We have tested hypotheses relating lipoprotein structure to function as measured by the relative ability to neutralize endotoxin by comparing natural human lipoproteins, a chemically defined form of reconstituted high-density lipoprotein (R-HDL), and a lipid emulsion (Intralipid). The human whole-blood system was used as an in vitro model of lipopolysaccharide (LPS) binding protein and CD14-dependent activation of cytokine production. When lipoproteins were compared on the basis of protein content, R-HDL was most effective in reducing tumor necrosis factor alpha (TNF-alpha) production followed in order by very low density lipoprotein, low-density lipoprotein, Intralipid, and natural HDL. However, when these particles were compared by protein, phospholipid, cholesterol, or triglyceride content by stepwise linear regression analysis, only phospholipid was correlated to effectiveness (r2 = 0.873; P < 0.0001). Anti-CD14 monoclonal antibodies MY4 and 3C10 inhibited LPS binding protein and CD14-dependent activation of TNF-alpha production by LPS at LPS concentrations up to approximately 1.0 ng/ml. R-HDL (2 mg of protein per ml) blocked TNF-alpha production by LPS from both smooth- and rough-type gram-negative bacteria at concentrations up to 100 ng of LPS per ml but had little effect on heat-killed gram-positive Staphylococcus aureus and no effect on other LPS-independent stimuli tested. These results support our hypothesis that LPS is neutralized by binding to phospholipid on the surface of R-HDL and demonstrate that R-HDL is a potent inhibitor of the induction of TNF-alpha by LPS from both rough- and smooth-form gram-negative bacteria in whole human blood. PMID:7528733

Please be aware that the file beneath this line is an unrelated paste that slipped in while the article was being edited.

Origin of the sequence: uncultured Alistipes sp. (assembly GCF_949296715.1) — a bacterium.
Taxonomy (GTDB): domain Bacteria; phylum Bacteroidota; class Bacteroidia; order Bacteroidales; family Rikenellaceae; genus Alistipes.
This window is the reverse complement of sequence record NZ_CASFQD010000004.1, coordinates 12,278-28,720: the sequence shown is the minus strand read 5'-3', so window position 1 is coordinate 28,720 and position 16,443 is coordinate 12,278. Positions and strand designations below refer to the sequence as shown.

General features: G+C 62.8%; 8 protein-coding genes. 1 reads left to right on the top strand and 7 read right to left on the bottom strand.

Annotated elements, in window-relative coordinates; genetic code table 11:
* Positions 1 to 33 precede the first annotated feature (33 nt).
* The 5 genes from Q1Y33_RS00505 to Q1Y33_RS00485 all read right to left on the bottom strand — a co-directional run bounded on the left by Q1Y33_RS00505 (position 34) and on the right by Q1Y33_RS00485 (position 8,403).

Parker, T S; Levine, D M; Chang, J C; Laxer, J; Coffin, C C; Rubin, A L